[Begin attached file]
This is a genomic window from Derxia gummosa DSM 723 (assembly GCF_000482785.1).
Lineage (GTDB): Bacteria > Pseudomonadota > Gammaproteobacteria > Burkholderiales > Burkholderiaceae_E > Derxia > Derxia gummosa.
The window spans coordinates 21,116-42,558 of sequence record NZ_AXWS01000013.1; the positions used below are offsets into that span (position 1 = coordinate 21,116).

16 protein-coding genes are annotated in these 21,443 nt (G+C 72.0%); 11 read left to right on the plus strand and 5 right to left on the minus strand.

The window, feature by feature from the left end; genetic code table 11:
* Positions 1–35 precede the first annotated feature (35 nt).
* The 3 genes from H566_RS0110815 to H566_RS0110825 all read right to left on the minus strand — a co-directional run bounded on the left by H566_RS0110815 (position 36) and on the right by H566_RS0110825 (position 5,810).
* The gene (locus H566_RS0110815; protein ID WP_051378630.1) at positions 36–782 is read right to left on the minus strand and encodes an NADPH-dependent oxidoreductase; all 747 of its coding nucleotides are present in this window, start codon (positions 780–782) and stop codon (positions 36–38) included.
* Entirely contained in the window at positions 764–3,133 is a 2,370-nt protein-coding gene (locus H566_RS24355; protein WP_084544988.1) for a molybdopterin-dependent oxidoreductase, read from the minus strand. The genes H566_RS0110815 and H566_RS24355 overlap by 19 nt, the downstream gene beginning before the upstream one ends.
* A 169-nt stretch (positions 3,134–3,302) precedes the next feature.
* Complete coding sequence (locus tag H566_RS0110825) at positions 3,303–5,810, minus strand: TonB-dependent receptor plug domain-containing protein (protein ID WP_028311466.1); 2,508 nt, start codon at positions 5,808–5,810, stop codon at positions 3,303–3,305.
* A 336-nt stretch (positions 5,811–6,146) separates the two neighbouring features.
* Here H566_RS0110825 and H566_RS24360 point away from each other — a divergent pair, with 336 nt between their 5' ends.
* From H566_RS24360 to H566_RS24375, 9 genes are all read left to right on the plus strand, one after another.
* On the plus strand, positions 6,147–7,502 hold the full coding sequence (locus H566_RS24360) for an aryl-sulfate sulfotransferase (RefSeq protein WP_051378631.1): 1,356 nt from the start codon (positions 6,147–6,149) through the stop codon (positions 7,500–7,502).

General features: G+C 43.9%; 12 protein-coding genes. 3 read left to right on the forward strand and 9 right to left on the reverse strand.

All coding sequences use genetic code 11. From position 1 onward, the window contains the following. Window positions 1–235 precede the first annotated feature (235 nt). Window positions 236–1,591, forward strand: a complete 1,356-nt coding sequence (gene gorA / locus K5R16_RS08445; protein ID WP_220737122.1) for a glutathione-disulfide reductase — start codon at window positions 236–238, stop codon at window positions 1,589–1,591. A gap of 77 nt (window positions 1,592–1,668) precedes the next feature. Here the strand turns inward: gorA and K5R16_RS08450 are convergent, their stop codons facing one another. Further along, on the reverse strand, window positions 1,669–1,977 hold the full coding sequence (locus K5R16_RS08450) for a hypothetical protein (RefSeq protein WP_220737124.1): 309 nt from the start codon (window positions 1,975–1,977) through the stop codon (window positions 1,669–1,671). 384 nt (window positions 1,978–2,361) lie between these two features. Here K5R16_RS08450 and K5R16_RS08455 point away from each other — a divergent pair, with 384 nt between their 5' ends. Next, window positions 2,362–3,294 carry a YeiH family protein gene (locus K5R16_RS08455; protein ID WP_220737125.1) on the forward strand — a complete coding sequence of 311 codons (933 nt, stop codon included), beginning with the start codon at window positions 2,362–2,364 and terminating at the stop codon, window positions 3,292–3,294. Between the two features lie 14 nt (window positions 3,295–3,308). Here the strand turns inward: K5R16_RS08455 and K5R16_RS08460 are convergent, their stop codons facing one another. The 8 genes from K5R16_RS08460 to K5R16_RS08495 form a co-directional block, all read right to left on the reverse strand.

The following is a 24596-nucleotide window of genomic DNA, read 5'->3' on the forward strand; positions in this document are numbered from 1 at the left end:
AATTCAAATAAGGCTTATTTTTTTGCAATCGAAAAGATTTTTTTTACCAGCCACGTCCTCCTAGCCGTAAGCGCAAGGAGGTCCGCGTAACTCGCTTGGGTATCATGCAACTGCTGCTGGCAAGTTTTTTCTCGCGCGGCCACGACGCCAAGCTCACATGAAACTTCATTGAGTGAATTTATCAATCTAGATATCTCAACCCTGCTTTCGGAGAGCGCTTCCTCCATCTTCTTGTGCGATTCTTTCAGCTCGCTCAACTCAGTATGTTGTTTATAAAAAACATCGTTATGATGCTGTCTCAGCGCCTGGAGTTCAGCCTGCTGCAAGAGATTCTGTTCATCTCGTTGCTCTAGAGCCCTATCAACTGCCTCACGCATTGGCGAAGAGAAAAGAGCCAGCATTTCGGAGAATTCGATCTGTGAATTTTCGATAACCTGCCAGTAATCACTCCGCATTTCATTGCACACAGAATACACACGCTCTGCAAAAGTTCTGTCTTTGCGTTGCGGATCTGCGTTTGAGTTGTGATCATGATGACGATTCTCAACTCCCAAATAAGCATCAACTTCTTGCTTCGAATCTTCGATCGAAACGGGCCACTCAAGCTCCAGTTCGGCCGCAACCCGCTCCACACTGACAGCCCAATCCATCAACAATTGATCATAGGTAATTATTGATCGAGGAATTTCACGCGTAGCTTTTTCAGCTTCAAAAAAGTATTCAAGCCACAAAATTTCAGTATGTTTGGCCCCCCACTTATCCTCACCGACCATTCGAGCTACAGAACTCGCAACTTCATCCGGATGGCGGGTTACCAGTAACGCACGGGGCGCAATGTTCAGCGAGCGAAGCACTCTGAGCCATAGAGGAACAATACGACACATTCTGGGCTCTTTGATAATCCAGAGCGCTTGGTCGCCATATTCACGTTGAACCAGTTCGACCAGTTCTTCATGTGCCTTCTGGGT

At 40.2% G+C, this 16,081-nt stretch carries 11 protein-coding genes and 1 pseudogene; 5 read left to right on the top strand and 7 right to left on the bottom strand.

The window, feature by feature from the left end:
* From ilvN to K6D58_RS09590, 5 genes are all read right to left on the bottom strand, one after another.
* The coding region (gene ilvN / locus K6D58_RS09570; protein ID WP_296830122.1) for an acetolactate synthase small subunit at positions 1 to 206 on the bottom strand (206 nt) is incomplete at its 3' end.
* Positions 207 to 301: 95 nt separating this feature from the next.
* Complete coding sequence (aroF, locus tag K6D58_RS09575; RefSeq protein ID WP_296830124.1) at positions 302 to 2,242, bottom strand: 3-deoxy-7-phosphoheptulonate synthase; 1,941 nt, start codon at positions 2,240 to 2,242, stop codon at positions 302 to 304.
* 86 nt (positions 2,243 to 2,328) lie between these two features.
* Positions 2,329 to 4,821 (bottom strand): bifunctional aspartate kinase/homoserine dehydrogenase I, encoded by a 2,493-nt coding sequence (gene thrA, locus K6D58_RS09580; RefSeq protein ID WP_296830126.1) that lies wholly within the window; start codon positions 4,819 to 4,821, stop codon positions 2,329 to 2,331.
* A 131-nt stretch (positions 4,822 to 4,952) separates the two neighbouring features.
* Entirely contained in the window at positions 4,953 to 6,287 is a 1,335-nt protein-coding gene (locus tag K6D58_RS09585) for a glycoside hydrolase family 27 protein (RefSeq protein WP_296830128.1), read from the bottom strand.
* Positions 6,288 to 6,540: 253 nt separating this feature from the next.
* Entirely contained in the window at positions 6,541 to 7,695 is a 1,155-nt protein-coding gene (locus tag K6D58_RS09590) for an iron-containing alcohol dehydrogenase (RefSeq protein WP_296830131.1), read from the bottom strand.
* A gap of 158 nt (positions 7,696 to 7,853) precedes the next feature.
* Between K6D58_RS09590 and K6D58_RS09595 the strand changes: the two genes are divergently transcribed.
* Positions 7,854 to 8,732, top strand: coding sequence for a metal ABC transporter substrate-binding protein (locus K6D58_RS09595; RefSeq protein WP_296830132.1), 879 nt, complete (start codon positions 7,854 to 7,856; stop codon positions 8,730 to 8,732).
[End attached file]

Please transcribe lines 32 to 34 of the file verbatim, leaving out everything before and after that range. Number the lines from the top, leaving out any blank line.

* A gap of 158 nt (positions 7,696 to 7,853) precedes the next feature.
* Between K6D58_RS09590 and K6D58_RS09595 the strand changes: the two genes are divergently transcribed.
* Positions 7,854 to 8,732, top strand: coding sequence for a metal ABC transporter substrate-binding protein (locus K6D58_RS09595; RefSeq protein WP_296830132.1), 879 nt, complete (start codon positions 7,854 to 7,856; stop codon positions 8,730 to 8,732).